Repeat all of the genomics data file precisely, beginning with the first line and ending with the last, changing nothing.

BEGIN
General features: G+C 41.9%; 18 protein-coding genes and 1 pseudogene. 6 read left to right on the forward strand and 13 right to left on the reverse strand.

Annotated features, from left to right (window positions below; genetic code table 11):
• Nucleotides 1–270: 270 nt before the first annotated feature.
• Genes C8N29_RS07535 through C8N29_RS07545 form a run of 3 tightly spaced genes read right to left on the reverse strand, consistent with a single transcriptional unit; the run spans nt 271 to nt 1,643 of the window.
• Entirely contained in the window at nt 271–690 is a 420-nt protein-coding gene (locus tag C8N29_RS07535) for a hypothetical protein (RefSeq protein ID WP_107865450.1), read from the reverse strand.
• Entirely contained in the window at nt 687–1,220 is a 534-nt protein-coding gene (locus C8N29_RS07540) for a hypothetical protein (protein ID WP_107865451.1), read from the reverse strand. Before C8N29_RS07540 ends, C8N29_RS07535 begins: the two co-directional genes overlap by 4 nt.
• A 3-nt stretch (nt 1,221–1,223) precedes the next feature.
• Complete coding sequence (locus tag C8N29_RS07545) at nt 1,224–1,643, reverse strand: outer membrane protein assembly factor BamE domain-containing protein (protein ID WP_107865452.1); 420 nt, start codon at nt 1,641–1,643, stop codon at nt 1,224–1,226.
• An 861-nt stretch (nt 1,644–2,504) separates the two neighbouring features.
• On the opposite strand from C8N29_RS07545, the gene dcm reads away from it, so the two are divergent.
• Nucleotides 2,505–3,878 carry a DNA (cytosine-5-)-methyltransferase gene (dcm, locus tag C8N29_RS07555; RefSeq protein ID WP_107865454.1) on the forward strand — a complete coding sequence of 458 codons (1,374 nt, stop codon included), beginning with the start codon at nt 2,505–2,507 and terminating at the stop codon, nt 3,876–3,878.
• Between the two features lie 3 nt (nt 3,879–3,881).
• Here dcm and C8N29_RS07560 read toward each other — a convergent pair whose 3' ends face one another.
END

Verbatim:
General features: G+C 41.9%; 18 protein-coding genes and 1 pseudogene. 6 read left to right on the forward strand and 13 right to left on the reverse strand.

Annotated features, from left to right (window positions below; genetic code table 11):
• Nucleotides 1–270: 270 nt before the first annotated feature.
• Genes C8N29_RS07535 through C8N29_RS07545 form a run of 3 tightly spaced genes read right to left on the reverse strand, consistent with a single transcriptional unit; the run spans nt 271 to nt 1,643 of the window.
• Entirely contained in the window at nt 271–690 is a 420-nt protein-coding gene (locus tag C8N29_RS07535) for a hypothetical protein (RefSeq protein ID WP_107865450.1), read from the reverse strand.
• Entirely contained in the window at nt 687–1,220 is a 534-nt protein-coding gene (locus C8N29_RS07540) for a hypothetical protein (protein ID WP_107865451.1), read from the reverse strand. Before C8N29_RS07540 ends, C8N29_RS07535 begins: the two co-directional genes overlap by 4 nt.
• A 3-nt stretch (nt 1,221–1,223) precedes the next feature.
• Complete coding sequence (locus tag C8N29_RS07545) at nt 1,224–1,643, reverse strand: outer membrane protein assembly factor BamE domain-containing protein (protein ID WP_107865452.1); 420 nt, start codon at nt 1,641–1,643, stop codon at nt 1,224–1,226.
• An 861-nt stretch (nt 1,644–2,504) separates the two neighbouring features.
• On the opposite strand from C8N29_RS07545, the gene dcm reads away from it, so the two are divergent.
• Nucleotides 2,505–3,878 carry a DNA (cytosine-5-)-methyltransferase gene (dcm, locus tag C8N29_RS07555; RefSeq protein ID WP_107865454.1) on the forward strand — a complete coding sequence of 458 codons (1,374 nt, stop codon included), beginning with the start codon at nt 2,505–2,507 and terminating at the stop codon, nt 3,876–3,878.
• Between the two features lie 3 nt (nt 3,879–3,881).
• Here dcm and C8N29_RS07560 read toward each other — a convergent pair whose 3' ends face one another.